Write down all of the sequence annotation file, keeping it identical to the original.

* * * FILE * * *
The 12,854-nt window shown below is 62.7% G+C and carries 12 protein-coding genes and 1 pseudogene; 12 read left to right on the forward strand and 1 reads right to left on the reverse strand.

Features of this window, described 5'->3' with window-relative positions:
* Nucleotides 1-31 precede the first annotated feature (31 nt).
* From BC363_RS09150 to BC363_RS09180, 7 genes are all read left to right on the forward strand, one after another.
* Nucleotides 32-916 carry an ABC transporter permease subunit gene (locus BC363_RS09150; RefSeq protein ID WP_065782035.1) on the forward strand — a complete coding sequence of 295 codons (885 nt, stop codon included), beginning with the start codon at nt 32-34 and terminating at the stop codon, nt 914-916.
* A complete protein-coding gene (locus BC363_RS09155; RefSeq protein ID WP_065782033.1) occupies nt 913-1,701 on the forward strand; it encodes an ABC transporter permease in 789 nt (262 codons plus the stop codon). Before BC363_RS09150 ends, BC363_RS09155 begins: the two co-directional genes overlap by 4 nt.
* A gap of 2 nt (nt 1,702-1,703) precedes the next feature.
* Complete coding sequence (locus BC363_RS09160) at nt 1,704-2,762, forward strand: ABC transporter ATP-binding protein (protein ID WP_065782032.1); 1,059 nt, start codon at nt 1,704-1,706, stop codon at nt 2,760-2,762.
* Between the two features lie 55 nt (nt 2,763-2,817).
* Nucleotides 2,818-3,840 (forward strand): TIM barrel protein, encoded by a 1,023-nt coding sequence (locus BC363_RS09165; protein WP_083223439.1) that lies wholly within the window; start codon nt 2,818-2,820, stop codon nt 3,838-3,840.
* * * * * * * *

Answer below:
The 12,854-nt window shown below is 62.7% G+C and carries 12 protein-coding genes and 1 pseudogene; 12 read left to right on the forward strand and 1 reads right to left on the reverse strand.

Features of this window, described 5'->3' with window-relative positions:
* Nucleotides 1-31 precede the first annotated feature (31 nt).
* From BC363_RS09150 to BC363_RS09180, 7 genes are all read left to right on the forward strand, one after another.
* Nucleotides 32-916 carry an ABC transporter permease subunit gene (locus BC363_RS09150; RefSeq protein ID WP_065782035.1) on the forward strand — a complete coding sequence of 295 codons (885 nt, stop codon included), beginning with the start codon at nt 32-34 and terminating at the stop codon, nt 914-916.
* A complete protein-coding gene (locus BC363_RS09155; RefSeq protein ID WP_065782033.1) occupies nt 913-1,701 on the forward strand; it encodes an ABC transporter permease in 789 nt (262 codons plus the stop codon). Before BC363_RS09150 ends, BC363_RS09155 begins: the two co-directional genes overlap by 4 nt.
* A gap of 2 nt (nt 1,702-1,703) precedes the next feature.
* Complete coding sequence (locus BC363_RS09160) at nt 1,704-2,762, forward strand: ABC transporter ATP-binding protein (protein ID WP_065782032.1); 1,059 nt, start codon at nt 1,704-1,706, stop codon at nt 2,760-2,762.
* Between the two features lie 55 nt (nt 2,763-2,817).
* Nucleotides 2,818-3,840 (forward strand): TIM barrel protein, encoded by a 1,023-nt coding sequence (locus BC363_RS09165; protein WP_083223439.1) that lies wholly within the window; start codon nt 2,818-2,820, stop codon nt 3,838-3,840.